By Don McIntosh
Workers at Beneficial Bank in Oregon, California and Washington are now members of Communications Workers of America (CWA), thanks to a union neutrality agreement signed by the bank last year. Both the bank and the union announced March 2 that a majority of the 113 workers at 13 branches in the three states have signed union authorization cards.
Beneficial committed to stay neutral toward union organizing last year after CWA secretary-treasurer Sara Steffens reached out to its CEO.
Formerly known as OneCalifornia Bank, Beneficial Bank was co-founded by billionaire Tom Steyer and his wife Kat Taylor in 2007 as a bank focused on community development, serving non-profits and small businesses. Steyer resigned from the bank’s board of directors in July 2019, the month he launched a campaign for president. Taylor remains the bank’s current board chair and was its CEO when CWA requested union neutrality. The union campaign got under way in December. Steyer dropped out of the race Feb. 29 after spending over $250 million and failing to win any delegates in the first four states to hold votes.
Beneficial Bank has for years promoted itself as a good employer, paying 150% of the living wage wherever it operates, and offering a benefits package that exceeds industry standards.
“Beneficial has tried to be a leader in the finance industry in pursuing a model in which they can be both ethical and profitable,” CWA organizing coordinator Erin Mahoney told the Labor Press.
Though common in other countries, bank industry unions are incredibly rare in the United States. Just 1.3% of workers in U.S. finance are union members, according to the latest census survey compiled by the Bureau of Labor Statistics (BLS)—tying banking with the restaurant sector for “least unionized industry.” BLS estimates that out of more than 4.2 million U.S. workers in finance, just 55,000 are union members. And according to CWA, no private bank employees have successfully formed a new union in over 40 years.
Globally, over 3 million bank workers have union representation, and America’s rock-bottom union rate has spurred banking unions in other countries to pledge help for American workers who want a union. In 2012, CWA was approached by banking unions in Brazil, Argentina, and Spain — concerned that the massive and largely nonunion U.S. banking sector was bringing down standards in other countries. In the United States, teller jobs have become high-turnover positions with low wages and poor conditions, but in other countries, front-line banking jobs are seen as middle class careers.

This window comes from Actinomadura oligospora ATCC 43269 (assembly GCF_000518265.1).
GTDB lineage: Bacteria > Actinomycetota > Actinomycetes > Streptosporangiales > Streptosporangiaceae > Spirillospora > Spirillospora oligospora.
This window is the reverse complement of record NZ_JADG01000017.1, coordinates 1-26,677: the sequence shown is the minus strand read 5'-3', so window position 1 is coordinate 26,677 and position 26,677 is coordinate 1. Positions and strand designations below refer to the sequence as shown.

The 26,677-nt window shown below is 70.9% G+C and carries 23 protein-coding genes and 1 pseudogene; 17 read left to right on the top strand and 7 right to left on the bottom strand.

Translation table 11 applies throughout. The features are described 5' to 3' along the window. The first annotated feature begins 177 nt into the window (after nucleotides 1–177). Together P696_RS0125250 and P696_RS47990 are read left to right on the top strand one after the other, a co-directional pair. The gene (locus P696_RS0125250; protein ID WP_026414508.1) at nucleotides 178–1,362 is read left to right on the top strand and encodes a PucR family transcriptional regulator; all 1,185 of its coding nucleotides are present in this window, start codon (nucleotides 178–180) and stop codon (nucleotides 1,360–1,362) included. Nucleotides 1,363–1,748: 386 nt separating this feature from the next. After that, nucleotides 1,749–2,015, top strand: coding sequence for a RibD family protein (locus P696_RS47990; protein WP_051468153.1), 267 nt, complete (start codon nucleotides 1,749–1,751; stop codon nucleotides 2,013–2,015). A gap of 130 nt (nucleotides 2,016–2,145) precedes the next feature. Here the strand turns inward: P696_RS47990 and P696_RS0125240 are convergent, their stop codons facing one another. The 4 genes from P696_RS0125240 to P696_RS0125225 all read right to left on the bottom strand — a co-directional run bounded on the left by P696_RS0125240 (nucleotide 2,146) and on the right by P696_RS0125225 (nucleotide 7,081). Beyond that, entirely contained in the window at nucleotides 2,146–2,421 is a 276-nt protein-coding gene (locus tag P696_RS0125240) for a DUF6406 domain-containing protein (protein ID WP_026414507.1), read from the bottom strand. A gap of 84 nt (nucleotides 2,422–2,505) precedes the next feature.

In Brazil, unions represent 39.6% of banking workers, and since 1993 a national collective bargaining agreement has guaranteed workers at all banks in the country the same wages, hours, and economic and social rights. Together with the global union federation UNI, the banking unions in Brazil and other countries formed an alliance with CWA called the Committee for Better Banks. Mahoney said the committee has support among workers at all the major U.S. banks, but Beneficial is the first bank to go union since the campaign launched.
Christina McAlvey, a business banking underwriter at the downtown Portland branch, told the Labor Press she sees the union as a way to come together and work to improve conditions at the bank.
In Portland, 34 Beneficial Bank workers will become members of CWA Local 7901 at all five local branches: 1101 SW Washington St.; 2002 NE MLK Jr. Blvd.; 5636 NE Sandy Blvd.; 320 NW 10th Ave.; and 8040 N. Lombard St.
The bargaining unit will include bankers, consumer loan servicing representatives, loan processors, underwriters, file clerks and custodial staff.
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